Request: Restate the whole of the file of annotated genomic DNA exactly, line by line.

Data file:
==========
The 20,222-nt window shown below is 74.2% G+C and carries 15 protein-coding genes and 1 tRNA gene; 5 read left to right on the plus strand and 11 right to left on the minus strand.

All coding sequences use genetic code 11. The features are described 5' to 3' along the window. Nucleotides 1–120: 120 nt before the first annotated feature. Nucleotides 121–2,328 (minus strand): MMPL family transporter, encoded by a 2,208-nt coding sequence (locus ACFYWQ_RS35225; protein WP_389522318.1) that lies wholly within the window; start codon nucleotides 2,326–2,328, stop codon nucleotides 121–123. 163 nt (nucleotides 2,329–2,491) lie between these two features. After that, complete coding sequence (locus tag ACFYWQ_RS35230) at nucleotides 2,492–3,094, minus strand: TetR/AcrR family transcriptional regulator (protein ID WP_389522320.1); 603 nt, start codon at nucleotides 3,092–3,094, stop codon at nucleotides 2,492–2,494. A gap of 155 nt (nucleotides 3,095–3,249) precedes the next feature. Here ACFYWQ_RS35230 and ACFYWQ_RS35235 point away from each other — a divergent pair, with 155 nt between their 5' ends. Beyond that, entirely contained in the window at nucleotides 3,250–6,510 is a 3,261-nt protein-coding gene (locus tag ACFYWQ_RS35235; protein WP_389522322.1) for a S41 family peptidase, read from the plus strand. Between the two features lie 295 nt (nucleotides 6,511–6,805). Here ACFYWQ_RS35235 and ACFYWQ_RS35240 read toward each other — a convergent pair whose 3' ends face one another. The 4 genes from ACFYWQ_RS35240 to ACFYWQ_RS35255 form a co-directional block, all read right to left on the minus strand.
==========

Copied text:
The 20,222-nt window shown below is 74.2% G+C and carries 15 protein-coding genes and 1 tRNA gene; 5 read left to right on the plus strand and 11 right to left on the minus strand.

All coding sequences use genetic code 11. The features are described 5' to 3' along the window. Nucleotides 1–120: 120 nt before the first annotated feature. Nucleotides 121–2,328 (minus strand): MMPL family transporter, encoded by a 2,208-nt coding sequence (locus ACFYWQ_RS35225; protein WP_389522318.1) that lies wholly within the window; start codon nucleotides 2,326–2,328, stop codon nucleotides 121–123. 163 nt (nucleotides 2,329–2,491) lie between these two features. After that, complete coding sequence (locus tag ACFYWQ_RS35230) at nucleotides 2,492–3,094, minus strand: TetR/AcrR family transcriptional regulator (protein ID WP_389522320.1); 603 nt, start codon at nucleotides 3,092–3,094, stop codon at nucleotides 2,492–2,494. A gap of 155 nt (nucleotides 3,095–3,249) precedes the next feature. Here ACFYWQ_RS35230 and ACFYWQ_RS35235 point away from each other — a divergent pair, with 155 nt between their 5' ends. Beyond that, entirely contained in the window at nucleotides 3,250–6,510 is a 3,261-nt protein-coding gene (locus tag ACFYWQ_RS35235; protein WP_389522322.1) for a S41 family peptidase, read from the plus strand. Between the two features lie 295 nt (nucleotides 6,511–6,805). Here ACFYWQ_RS35235 and ACFYWQ_RS35240 read toward each other — a convergent pair whose 3' ends face one another. The 4 genes from ACFYWQ_RS35240 to ACFYWQ_RS35255 form a co-directional block, all read right to left on the minus strand.